International Languages

A.Melon juicy at melontraffickers.com
Sun Oct 27 07:09:35 PST 2002


> tristan wrote:
> 
> > On Fri, Oct 25, 2002 at 09:48:34PM +0100, Ian Molton wrote:
> > > On Fri, 25 Oct 2002 16:57:05 +0000 (UTC)
> > > shamblrd at hotmail.com ("Simon Roby") wrote:
> > > 
> > > Oh? what do YOU think the most commonly used internationall
> > > spoken languages are?
> > 
> > English and Spanish.
> > Chinese languages are used by huge numbers of people but aren't
> > internationally spoken (ie they're restricted to a few countries
> > albeit with a massive combined population)
> 
> Depends - there's a fair bit of immigration into NZ from that part
> of the world. In certain situations (around university, on the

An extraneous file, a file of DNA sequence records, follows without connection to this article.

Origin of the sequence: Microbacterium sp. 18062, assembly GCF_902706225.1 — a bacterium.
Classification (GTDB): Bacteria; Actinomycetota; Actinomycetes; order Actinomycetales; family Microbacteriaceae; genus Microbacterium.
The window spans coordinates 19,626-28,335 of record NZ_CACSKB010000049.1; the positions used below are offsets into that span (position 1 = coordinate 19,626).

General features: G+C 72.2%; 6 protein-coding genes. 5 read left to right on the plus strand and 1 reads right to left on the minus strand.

> bus), I find there are nearly as many people speaking asian
> languages (mostly
> cantonese and korean, I think) as speak English.
> 

Chinese is also used a fair amount in southeastern Asian
countries (e.g., Singapore, Malaysia).  My guess, though,
is that it would still come in behind English and Spanish
for international use.  (Rather curious, that Spanish,
being used by maybe 200 million or so in the Americas, is
not used uniformly throughout Spain)  Then there is Arabic,
which is the language of choice in more than a dozen
countries, some of which have quite large populations.
French is also a common language, being often used in
not only France and Switzerland, but also North America,
the Caribbean, many countries in Africa, and some countries
in Asia.  Portugese and Dutch also have an international
following.  And then there is Swahili, the lingua franca
of eastern Africa.  Quite a few international languages
out there...

BK

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